Ana Aizcorbe

Bureau of Economic Analysis (BEA)
4600 Silver Hill Rd.
Washington DC 20233

E-Mail: EmailAddress: hidden: you can email any NBER-related person as first underscore last at nber dot org

NBER Working Papers and Publications

March 2017BEA Deflators for Information and Communications Technology Goods and Services Historical Analyses and Future Plans
with David Wasshausen
in Measuring and Accounting for Innovation in the 21st Century, Carol Corrado, Javier Miranda, Jonathan Haskel, and Daniel Sichel, organizers
February 2017Introduction to "Measuring and Modeling Health Care Costs"
with Colin Baker, Ernst R. Berndt, David Cutler
in Measuring and Modeling Health Care Costs, Ana Aizcorbe, Colin Baker, Ernst Berndt, and David Cutler, editors
Medical care costs accounts for nearly 18% of Gross Domestic Product (GDP) and 20% of government spending. As a country, we know a lot about where the medical dollar goes. Thirty-eight percent of medical care dollars are paid to hospitals, 31% is paid for professional services, 12% is for outpatient pharmaceuticals, and so forth. But this is not really what we value. The goal of medical care is not to poke, prod, or take pictures of our insides; rather, it is to improve our wellbeing. To really understand health care, we need to determine what it is doing for our health. Health accounting is not easy. Academics and statistical agencies have struggled with it for decades. Questions range from the mundane – how do colonoscopy prices vary across payers? – to the fundamental – to what extent i...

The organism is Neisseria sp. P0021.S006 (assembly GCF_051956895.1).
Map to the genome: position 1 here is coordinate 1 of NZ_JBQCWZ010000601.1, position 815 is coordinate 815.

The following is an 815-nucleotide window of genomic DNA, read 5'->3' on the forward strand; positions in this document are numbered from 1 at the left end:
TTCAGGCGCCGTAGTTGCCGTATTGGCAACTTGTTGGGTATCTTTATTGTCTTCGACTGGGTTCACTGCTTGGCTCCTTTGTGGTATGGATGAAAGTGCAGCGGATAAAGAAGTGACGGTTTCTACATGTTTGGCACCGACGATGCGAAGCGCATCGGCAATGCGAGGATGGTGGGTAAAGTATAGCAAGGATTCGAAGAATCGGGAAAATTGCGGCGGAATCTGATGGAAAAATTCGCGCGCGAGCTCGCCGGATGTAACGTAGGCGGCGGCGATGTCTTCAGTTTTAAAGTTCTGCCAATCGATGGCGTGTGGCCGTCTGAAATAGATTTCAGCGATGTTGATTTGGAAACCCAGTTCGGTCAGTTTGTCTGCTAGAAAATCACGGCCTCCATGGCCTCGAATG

December 2016Attribution of Health Care Costs to Diseases: Does the Method Matter?
with Allison B. Rosen, Tina Highfill, Michael E. Chernew, Eli Liebman, Kaushik Ghosh, David M. Cutler
in Measuring and Modeling Health Care Costs, Ana Aizcorbe, Colin Baker, Ernst Berndt, and David Cutler, editors
Cost of illness (COI) studies focus on allocating health expenditures to a comprehensive set of diseases. A variety of techniques have been used to allocate spending to diseases. In this paper, we compare spending attributed to diseases using three approaches: one based on the principal diagnosis listed on each encounter’s claim, a second based on all diagnoses listed on the encounter, and a third based on decomposing a person’s total annual spending to their conditions. The study sample is large: 2.3 million commercially insured individuals under age 65. Results indicate significant differences in the allocations from the different approaches. The two claims-based encounter approaches allocate 78% of overall spending to diseases, while the person approach allocates 95% of spending to d...
October 2007The Role of Semiconductor Inputs in IT Hardware Price Decline: Computers versus Communications
with Kenneth Flamm, Anjum Khurshid
in Hard-to-Measure Goods and Services: Essays in Honor of Zvi Griliches, Ernst R. Berndt and Charles R. Hulten, editors
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